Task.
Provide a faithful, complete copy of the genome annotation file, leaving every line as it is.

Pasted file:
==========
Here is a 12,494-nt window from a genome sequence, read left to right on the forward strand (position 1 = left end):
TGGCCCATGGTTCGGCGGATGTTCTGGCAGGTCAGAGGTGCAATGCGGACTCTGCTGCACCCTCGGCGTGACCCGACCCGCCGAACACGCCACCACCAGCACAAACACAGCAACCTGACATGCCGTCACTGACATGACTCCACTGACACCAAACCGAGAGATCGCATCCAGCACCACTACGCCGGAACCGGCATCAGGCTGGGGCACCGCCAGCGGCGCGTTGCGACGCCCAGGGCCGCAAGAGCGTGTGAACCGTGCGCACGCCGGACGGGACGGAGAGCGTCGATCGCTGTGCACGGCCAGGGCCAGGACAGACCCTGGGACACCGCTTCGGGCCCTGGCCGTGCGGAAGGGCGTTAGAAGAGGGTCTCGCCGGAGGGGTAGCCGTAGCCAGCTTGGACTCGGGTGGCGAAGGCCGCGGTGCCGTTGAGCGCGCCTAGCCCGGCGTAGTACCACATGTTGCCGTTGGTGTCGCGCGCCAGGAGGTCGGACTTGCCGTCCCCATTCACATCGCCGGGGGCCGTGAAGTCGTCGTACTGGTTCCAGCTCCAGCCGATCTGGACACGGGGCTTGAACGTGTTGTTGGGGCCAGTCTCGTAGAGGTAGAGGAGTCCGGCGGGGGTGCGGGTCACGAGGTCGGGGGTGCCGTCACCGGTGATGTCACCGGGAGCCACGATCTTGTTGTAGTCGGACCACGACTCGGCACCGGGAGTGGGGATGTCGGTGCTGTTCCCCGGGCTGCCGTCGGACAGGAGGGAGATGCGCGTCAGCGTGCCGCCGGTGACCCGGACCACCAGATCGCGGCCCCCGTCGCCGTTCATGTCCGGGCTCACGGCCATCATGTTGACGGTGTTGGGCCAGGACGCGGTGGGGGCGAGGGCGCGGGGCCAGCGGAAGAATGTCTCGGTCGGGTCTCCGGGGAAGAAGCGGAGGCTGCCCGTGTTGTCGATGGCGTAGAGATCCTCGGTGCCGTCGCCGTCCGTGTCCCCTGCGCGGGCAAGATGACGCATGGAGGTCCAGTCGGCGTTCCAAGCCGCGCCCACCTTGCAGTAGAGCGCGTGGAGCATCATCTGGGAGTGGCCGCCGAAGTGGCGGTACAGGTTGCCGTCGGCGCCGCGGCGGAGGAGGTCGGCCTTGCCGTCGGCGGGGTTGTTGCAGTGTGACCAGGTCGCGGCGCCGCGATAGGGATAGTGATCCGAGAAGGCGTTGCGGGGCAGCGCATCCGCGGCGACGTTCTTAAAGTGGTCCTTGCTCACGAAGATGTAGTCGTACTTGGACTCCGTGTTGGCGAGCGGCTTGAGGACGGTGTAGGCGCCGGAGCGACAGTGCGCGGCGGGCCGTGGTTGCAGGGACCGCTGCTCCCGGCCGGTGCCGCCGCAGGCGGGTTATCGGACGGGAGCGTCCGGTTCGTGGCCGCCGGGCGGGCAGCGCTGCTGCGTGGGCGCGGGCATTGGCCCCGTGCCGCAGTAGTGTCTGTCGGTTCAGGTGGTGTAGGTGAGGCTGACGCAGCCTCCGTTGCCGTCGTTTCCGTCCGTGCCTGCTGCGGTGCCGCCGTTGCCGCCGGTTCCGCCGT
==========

Here is a 12,494-nt window from a genome sequence, read left to right on the forward strand (position 1 = left end):
TGGCCCATGGTTCGGCGGATGTTCTGGCAGGTCAGAGGTGCAATGCGGACTCTGCTGCACCCTCGGCGTGACCCGACCCGCCGAACACGCCACCACCAGCACAAACACAGCAACCTGACATGCCGTCACTGACATGACTCCACTGACACCAAACCGAGAGATCGCATCCAGCACCACTACGCCGGAACCGGCATCAGGCTGGGGCACCGCCAGCGGCGCGTTGCGACGCCCAGGGCCGCAAGAGCGTGTGAACCGTGCGCACGCCGGACGGGACGGAGAGCGTCGATCGCTGTGCACGGCCAGGGCCAGGACAGACCCTGGGACACCGCTTCGGGCCCTGGCCGTGCGGAAGGGCGTTAGAAGAGGGTCTCGCCGGAGGGGTAGCCGTAGCCAGCTTGGACTCGGGTGGCGAAGGCCGCGGTGCCGTTGAGCGCGCCTAGCCCGGCGTAGTACCACATGTTGCCGTTGGTGTCGCGCGCCAGGAGGTCGGACTTGCCGTCCCCATTCACATCGCCGGGGGCCGTGAAGTCGTCGTACTGGTTCCAGCTCCAGCCGATCTGGACACGGGGCTTGAACGTGTTGTTGGGGCCAGTCTCGTAGAGGTAGAGGAGTCCGGCGGGGGTGCGGGTCACGAGGTCGGGGGTGCCGTCACCGGTGATGTCACCGGGAGCCACGATCTTGTTGTAGTCGGACCACGACTCGGCACCGGGAGTGGGGATGTCGGTGCTGTTCCCCGGGCTGCCGTCGGACAGGAGGGAGATGCGCGTCAGCGTGCCGCCGGTGACCCGGACCACCAGATCGCGGCCCCCGTCGCCGTTCATGTCCGGGCTCACGGCCATCATGTTGACGGTGTTGGGCCAGGACGCGGTGGGGGCGAGGGCGCGGGGCCAGCGGAAGAATGTCTCGGTCGGGTCTCCGGGGAAGAAGCGGAGGCTGCCCGTGTTGTCGATGGCGTAGAGATCCTCGGTGCCGTCGCCGTCCGTGTCCCCTGCGCGGGCAAGATGACGCATGGAGGTCCAGTCGGCGTTCCAAGCCGCGCCCACCTTGCAGTAGAGCGCGTGGAGCATCATCTGGGAGTGGCCGCCGAAGTGGCGGTACAGGTTGCCGTCGGCGCCGCGGCGGAGGAGGTCGGCCTTGCCGTCGGCGGGGTTGTTGCAGTGTGACCAGGTCGCGGCGCCGCGATAGGGATAGTGATCCGAGAAGGCGTTGCGGGGCAGCGCATCCGCGGCGACGTTCTTAAAGTGGTCCTTGCTCACGAAGATGTAGTCGTACTTGGACTCCGTGTTGGCGAGCGGCTTGAGGACGGTGTAGGCGCCGGAGCGACAGTGCGCGGCGGGCCGTGGTTGCAGGGACCGCTGCTCCCGGCCGGTGCCGCCGCAGGCGGGTTATCGGACGGGAGCGTCCGGTTCGTGGCCGCCGGGCGGGCAGCGCTGCTGCGTGGGCGCGGGCATTGGCCCCGTGCCGCAGTAGTGTCTGTCGGTTCAGGTGGTGTAGGTGAGGCTGACGCAGCCTCCGTTGCCGTCGTTTCCGTCCGTGCCTGCTGCGGTGCCGCCGTTGCCGCCGGTTCCGCCGT